In the 'old days' before the test was taken via computer, potential architects would sit in testing locations for three, full work day sessions in order to complete their own exam. In the ARE 4.0 format, there are 7 exams that you can take in any order and at any time, but that actually require more time to complete overall. There will be nice, sunny days that you'll want to go outside and hang out, but the ARE will be there. There will be cool parties and fun events to go to, but the ARE will be there. You will be tested by the ARE, in more ways than one.
KNOW THY ENEMY
There are probably thousands of ways to take the ARE. Understanding the three factors above will greatly influence how you personally lead your own way. As you move forward, you also need to understand what you're up against. The exam is broken into 7 sections that each test a particular set of skills related to being an architect, with an emphasis on health, safety, and welfare (HSW). Here's a quick look at each of the current ARE 4.0 sections.
(Division Statement Excerpts Below from NCARB)
1. Schematic Design> [6 hrs / 0 MC / 2 Vignettes]
Apply knowledge and skills required for the schematic design of buildings and interior space planning.
2. Site Planning & Design> [4.5 hrs / 65 MC / 2 Vignettes]
The application of knowledge and skills of site planning and design including environmental, social, and economic issues, project and practice management.
3. Construction Documents & Services> [4 hrs / 100 MC / 1 Vignette]
Application of project management and professional practice knowledge and skills, including the preparation of contract documents and contract administration.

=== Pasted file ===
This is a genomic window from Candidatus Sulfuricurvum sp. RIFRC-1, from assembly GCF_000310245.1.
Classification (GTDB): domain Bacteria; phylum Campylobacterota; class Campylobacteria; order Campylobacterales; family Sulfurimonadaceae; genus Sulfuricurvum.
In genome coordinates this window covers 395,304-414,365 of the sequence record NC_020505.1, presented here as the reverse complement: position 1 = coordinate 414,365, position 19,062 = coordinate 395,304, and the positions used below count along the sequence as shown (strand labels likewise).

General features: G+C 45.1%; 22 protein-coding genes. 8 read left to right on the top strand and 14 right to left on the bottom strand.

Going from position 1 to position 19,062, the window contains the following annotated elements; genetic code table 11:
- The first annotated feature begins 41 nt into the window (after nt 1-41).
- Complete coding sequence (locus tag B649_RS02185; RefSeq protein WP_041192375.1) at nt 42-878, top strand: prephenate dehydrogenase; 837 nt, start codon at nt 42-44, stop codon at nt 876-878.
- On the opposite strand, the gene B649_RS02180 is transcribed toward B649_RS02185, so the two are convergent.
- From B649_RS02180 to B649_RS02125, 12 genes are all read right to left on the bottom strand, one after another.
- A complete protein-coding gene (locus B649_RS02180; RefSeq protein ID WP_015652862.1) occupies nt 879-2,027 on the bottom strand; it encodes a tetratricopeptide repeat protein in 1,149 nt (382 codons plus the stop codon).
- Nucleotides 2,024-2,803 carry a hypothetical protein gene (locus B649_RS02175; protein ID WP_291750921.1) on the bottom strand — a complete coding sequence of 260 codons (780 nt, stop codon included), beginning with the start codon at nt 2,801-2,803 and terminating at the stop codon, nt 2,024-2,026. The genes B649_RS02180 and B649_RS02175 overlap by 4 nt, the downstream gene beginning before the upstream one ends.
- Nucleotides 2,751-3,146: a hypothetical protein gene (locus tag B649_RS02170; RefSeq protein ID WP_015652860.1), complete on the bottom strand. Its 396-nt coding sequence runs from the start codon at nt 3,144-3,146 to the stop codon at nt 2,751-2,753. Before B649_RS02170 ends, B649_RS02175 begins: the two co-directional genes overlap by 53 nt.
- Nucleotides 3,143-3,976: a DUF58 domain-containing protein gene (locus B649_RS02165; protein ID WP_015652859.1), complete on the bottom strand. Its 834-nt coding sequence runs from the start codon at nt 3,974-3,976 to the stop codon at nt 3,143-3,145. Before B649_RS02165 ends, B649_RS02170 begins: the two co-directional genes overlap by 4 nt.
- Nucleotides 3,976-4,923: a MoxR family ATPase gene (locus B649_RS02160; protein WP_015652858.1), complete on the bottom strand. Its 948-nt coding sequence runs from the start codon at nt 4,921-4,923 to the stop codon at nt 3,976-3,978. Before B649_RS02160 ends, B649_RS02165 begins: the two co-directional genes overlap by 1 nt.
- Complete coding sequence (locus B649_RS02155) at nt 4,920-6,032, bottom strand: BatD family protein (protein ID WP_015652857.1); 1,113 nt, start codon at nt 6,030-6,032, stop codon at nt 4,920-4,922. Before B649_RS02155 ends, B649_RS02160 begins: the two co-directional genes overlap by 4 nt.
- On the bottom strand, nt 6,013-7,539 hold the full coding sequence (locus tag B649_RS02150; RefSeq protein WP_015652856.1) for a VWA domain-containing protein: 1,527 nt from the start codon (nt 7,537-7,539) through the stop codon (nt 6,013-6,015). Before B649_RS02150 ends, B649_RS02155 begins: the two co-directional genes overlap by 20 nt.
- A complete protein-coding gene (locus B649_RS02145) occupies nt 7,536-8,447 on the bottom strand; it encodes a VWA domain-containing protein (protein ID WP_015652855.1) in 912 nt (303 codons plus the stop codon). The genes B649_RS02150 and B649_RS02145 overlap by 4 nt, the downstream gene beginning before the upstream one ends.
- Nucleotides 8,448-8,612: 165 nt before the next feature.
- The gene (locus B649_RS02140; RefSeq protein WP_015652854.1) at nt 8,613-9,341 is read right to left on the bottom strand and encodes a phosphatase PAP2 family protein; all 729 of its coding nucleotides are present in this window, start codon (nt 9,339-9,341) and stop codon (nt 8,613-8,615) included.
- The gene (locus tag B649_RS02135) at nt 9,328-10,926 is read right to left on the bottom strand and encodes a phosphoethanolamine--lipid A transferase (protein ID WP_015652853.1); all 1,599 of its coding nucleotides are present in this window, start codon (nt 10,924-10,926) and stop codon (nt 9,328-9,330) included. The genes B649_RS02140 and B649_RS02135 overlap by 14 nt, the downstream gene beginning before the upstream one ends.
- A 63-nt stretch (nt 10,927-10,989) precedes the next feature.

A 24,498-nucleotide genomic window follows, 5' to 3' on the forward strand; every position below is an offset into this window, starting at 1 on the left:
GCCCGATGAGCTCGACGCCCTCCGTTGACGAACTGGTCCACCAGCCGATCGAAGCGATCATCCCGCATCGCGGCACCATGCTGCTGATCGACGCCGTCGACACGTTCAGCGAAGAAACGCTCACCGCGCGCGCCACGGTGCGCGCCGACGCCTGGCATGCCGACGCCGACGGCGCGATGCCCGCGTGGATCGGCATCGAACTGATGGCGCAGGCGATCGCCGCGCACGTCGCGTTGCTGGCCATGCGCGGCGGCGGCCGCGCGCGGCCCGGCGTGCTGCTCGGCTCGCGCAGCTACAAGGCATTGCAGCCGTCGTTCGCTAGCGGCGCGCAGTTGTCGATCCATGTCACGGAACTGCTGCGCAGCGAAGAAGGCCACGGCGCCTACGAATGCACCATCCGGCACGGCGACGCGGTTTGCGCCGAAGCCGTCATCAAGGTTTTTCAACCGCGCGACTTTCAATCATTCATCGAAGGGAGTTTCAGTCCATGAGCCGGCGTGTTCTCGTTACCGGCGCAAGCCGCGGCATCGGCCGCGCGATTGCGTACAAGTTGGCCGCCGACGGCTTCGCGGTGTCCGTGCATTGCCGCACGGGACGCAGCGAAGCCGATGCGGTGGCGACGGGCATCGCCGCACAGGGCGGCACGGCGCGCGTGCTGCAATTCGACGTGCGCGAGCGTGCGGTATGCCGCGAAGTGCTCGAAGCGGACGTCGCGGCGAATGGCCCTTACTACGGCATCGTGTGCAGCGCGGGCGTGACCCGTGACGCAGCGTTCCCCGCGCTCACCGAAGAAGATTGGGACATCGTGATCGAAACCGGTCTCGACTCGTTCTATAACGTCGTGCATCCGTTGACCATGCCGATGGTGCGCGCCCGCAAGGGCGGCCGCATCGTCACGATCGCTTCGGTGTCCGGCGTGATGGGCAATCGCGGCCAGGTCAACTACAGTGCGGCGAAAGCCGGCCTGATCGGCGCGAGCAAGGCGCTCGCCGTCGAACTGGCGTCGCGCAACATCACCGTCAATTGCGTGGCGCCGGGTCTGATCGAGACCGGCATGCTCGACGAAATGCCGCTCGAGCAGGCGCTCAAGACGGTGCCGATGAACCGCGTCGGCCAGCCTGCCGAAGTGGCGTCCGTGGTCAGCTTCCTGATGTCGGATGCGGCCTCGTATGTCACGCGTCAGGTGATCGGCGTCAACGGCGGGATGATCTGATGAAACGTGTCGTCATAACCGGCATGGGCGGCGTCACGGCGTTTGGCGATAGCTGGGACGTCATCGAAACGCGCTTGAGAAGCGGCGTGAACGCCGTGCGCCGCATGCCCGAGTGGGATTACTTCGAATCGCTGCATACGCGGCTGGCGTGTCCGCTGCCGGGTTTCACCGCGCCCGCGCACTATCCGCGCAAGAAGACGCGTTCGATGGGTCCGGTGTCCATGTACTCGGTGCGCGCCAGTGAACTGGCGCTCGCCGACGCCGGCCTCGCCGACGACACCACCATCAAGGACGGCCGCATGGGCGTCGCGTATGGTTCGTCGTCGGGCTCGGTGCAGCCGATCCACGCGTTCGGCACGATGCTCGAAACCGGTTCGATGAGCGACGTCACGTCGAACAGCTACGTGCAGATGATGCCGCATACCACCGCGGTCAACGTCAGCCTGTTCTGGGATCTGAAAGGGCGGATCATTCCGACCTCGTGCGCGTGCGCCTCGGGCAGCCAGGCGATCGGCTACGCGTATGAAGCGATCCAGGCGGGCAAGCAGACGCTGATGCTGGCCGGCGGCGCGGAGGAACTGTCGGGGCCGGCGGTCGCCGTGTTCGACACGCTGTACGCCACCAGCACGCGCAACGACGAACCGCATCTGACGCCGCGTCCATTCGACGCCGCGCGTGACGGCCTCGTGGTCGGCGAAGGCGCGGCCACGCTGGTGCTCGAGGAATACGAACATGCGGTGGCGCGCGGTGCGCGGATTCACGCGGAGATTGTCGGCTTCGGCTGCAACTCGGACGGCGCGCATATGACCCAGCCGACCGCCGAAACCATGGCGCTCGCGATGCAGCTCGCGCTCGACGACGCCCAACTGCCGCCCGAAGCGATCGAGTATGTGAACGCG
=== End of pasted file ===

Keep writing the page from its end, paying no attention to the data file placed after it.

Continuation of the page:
4. Programming, Planning, & Practice> [4 hrs / 85 MC / 1 Vignette]
The application of project development knowledge and skills relating to architectural programming; environmental, social, and economic issues; codes and regulations; project and practice management.
5. Building Design & Construction Systems> [5.5 hrs / 85 MC / 3 Vignettes] The application of knowledge and skills of building design and construction, including environmental, social, and economic issues, and project and practice management.
6. Structural Systems> [5.5 hrs / 125 MC / 1 Vignette]
Identification and incorporation of general structural and lateral force principles in the design and construction of buildings.
7. Building Systems> [4 hrs / 95 MC / 1 Vignette]
The evaluation, selection, and integration of mechanical, electrical, and specialty systems in building design and construction.
THE MOST DIFFICULT STEP IS THE FIRST
Once you've taken the time to understand what you're up against, determine a gracious amount of time in your schedule and simply sign up for your first exam. You will never finish these exams unless you give them a try and start. The worst thing that will happen is you'll take one and fail it. Just take it again. If you've come this far, you're probably in a position where you've spent years and thousands of dollars on your education, worked in an office for a while, and just want to finally call yourself an architect. It won't happen unless you do something about it.
When I was ready to make the commitment myself, I had to let people around me know what was going on, pull back from some of the things I liked to do and say 'no' to new commitments. As you take your own exams, understand this: While it seems like a never-ending process - it will end. There will be a day when you wake up and say to yourself with unwavering conviction, I am an architect, and it will be freaking awesome.
Do it to evolve your career. Do it for yourself.